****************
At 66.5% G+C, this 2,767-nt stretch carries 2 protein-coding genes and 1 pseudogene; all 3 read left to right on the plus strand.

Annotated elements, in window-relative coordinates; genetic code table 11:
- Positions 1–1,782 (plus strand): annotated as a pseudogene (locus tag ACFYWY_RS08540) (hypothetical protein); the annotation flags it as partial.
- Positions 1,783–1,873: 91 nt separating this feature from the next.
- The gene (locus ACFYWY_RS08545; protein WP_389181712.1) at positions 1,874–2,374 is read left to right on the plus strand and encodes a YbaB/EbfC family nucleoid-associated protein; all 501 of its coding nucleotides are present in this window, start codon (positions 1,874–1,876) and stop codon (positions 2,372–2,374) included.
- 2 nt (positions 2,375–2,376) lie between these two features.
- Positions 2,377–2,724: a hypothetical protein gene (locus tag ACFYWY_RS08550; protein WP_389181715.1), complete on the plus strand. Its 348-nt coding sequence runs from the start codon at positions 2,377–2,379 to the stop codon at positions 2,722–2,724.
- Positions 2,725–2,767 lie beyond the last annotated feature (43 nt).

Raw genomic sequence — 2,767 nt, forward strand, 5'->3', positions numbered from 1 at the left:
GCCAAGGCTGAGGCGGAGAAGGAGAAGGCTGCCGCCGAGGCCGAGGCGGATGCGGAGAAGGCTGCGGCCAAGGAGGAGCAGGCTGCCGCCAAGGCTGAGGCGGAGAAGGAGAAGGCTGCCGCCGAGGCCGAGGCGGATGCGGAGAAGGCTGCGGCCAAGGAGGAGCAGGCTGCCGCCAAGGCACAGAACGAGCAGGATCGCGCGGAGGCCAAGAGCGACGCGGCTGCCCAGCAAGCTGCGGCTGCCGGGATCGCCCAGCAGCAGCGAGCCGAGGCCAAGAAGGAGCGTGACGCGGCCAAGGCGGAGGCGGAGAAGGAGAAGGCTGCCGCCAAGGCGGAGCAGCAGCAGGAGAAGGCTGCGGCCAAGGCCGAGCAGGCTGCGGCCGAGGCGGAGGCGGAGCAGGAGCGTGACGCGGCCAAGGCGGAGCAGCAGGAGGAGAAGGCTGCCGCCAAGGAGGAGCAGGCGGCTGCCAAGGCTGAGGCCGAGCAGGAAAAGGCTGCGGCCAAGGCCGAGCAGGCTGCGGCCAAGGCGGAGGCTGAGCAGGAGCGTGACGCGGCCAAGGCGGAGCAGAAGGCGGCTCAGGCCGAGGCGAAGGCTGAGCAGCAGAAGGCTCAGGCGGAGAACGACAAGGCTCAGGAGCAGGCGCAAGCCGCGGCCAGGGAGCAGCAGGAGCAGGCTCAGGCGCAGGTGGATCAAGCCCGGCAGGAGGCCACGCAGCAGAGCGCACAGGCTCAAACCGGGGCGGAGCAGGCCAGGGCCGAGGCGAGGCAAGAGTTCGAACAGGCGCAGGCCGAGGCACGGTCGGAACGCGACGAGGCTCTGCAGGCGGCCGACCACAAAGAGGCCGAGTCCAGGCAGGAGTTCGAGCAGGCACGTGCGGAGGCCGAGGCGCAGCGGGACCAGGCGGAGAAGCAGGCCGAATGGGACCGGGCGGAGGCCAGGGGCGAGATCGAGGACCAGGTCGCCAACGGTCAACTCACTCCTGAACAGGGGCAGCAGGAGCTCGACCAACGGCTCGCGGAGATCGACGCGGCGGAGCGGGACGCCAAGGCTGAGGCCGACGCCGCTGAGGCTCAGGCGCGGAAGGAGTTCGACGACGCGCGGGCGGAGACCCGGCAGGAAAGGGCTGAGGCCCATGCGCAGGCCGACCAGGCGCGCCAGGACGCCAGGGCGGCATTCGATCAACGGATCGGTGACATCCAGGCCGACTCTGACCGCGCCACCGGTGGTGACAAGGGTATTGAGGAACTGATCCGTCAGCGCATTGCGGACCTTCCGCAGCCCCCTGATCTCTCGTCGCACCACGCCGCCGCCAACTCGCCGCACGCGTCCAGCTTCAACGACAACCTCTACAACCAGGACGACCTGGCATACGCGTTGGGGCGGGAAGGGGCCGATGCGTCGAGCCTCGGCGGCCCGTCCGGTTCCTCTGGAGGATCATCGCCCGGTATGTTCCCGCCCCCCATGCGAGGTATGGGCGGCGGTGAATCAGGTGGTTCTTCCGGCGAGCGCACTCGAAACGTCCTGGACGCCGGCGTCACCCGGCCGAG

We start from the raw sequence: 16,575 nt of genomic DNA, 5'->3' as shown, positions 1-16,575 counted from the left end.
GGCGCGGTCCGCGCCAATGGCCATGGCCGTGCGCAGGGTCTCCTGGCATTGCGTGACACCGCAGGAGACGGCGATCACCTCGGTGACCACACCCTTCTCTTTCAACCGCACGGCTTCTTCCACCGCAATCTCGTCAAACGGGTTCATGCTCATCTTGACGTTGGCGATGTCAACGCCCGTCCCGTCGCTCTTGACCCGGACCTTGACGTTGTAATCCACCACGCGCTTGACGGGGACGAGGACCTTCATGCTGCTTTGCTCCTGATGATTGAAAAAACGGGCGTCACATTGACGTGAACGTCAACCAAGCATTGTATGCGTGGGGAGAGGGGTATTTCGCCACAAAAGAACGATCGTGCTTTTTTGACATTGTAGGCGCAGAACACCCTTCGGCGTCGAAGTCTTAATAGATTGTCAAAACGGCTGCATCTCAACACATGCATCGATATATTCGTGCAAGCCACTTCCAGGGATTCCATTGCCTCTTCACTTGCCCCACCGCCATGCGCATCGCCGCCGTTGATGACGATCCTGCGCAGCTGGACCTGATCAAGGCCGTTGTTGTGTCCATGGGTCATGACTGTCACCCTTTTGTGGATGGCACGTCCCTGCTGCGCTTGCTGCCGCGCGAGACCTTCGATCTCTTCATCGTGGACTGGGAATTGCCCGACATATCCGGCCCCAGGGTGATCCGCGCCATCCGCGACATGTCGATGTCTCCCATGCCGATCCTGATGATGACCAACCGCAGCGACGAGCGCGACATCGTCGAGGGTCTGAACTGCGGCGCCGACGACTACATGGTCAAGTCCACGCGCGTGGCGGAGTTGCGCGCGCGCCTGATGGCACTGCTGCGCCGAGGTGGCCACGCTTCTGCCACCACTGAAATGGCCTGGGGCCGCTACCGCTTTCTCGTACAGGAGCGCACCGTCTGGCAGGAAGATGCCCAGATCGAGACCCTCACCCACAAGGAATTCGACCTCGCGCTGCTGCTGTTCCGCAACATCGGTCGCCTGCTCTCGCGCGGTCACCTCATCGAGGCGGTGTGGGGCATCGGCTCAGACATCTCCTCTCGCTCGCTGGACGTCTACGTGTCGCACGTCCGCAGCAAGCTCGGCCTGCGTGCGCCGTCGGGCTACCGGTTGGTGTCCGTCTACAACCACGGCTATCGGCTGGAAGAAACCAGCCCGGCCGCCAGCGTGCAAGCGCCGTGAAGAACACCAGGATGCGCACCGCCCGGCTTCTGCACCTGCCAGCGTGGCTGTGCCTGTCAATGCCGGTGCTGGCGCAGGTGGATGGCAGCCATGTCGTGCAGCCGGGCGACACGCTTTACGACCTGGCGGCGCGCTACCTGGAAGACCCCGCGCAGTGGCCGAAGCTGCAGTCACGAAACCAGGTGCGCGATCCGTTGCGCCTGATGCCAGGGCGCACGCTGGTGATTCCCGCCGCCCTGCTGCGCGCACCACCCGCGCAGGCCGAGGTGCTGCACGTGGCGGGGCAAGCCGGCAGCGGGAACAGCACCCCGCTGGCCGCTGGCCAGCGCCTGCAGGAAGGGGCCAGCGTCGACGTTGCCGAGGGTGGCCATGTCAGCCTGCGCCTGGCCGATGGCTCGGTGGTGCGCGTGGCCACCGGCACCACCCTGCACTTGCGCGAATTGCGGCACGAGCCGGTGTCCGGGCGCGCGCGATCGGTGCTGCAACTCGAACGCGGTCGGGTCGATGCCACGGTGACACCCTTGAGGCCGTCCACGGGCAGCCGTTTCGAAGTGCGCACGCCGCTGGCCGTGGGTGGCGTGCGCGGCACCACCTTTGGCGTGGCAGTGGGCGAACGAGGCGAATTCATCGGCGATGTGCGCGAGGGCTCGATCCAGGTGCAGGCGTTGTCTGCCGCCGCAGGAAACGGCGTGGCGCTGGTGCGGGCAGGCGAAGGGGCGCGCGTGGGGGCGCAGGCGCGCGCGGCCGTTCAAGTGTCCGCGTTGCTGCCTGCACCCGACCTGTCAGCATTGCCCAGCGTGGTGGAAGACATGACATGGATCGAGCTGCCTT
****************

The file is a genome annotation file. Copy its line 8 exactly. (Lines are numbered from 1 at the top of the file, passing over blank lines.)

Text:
- Positions 2,725–2,767 lie beyond the last annotated feature (43 nt).